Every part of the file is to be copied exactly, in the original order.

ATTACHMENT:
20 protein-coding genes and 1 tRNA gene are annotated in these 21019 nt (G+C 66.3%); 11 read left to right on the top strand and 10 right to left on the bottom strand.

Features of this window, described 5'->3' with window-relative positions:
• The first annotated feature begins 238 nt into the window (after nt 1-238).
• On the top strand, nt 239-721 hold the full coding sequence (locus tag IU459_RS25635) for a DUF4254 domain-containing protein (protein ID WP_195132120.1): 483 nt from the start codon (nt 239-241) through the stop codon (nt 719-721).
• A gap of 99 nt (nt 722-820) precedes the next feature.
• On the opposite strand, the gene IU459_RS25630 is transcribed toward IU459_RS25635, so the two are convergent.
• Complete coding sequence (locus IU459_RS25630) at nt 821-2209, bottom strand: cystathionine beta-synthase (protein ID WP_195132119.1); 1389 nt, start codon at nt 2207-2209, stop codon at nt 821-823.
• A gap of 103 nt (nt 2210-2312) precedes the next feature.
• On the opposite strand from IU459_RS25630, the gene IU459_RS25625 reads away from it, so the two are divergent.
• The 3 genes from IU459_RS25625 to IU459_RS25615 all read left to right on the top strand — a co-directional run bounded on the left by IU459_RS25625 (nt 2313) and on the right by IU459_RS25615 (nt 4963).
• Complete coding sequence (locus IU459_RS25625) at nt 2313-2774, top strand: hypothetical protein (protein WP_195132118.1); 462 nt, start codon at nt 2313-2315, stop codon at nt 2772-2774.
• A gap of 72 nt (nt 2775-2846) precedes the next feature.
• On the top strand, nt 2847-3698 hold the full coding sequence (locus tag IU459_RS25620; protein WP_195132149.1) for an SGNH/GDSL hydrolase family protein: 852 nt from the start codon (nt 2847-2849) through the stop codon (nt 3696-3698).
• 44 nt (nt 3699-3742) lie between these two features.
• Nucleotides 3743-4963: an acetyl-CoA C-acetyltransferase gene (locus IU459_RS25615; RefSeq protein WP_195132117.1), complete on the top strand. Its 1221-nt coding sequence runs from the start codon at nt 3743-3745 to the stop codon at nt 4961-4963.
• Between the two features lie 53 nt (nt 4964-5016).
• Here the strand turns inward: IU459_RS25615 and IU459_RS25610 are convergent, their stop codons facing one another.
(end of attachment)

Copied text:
20 protein-coding genes and 1 tRNA gene are annotated in these 21019 nt (G+C 66.3%); 11 read left to right on the top strand and 10 right to left on the bottom strand.

Features of this window, described 5'->3' with window-relative positions:
• The first annotated feature begins 238 nt into the window (after nt 1-238).
• On the top strand, nt 239-721 hold the full coding sequence (locus tag IU459_RS25635) for a DUF4254 domain-containing protein (protein ID WP_195132120.1): 483 nt from the start codon (nt 239-241) through the stop codon (nt 719-721).
• A gap of 99 nt (nt 722-820) precedes the next feature.
• On the opposite strand, the gene IU459_RS25630 is transcribed toward IU459_RS25635, so the two are convergent.
• Complete coding sequence (locus IU459_RS25630) at nt 821-2209, bottom strand: cystathionine beta-synthase (protein ID WP_195132119.1); 1389 nt, start codon at nt 2207-2209, stop codon at nt 821-823.
• A gap of 103 nt (nt 2210-2312) precedes the next feature.
• On the opposite strand from IU459_RS25630, the gene IU459_RS25625 reads away from it, so the two are divergent.
• The 3 genes from IU459_RS25625 to IU459_RS25615 all read left to right on the top strand — a co-directional run bounded on the left by IU459_RS25625 (nt 2313) and on the right by IU459_RS25615 (nt 4963).
• Complete coding sequence (locus IU459_RS25625) at nt 2313-2774, top strand: hypothetical protein (protein WP_195132118.1); 462 nt, start codon at nt 2313-2315, stop codon at nt 2772-2774.
• A gap of 72 nt (nt 2775-2846) precedes the next feature.
• On the top strand, nt 2847-3698 hold the full coding sequence (locus tag IU459_RS25620; protein WP_195132149.1) for an SGNH/GDSL hydrolase family protein: 852 nt from the start codon (nt 2847-2849) through the stop codon (nt 3696-3698).
• 44 nt (nt 3699-3742) lie between these two features.
• Nucleotides 3743-4963: an acetyl-CoA C-acetyltransferase gene (locus IU459_RS25615; RefSeq protein WP_195132117.1), complete on the top strand. Its 1221-nt coding sequence runs from the start codon at nt 3743-3745 to the stop codon at nt 4961-4963.
• Between the two features lie 53 nt (nt 4964-5016).
• Here the strand turns inward: IU459_RS25615 and IU459_RS25610 are convergent, their stop codons facing one another.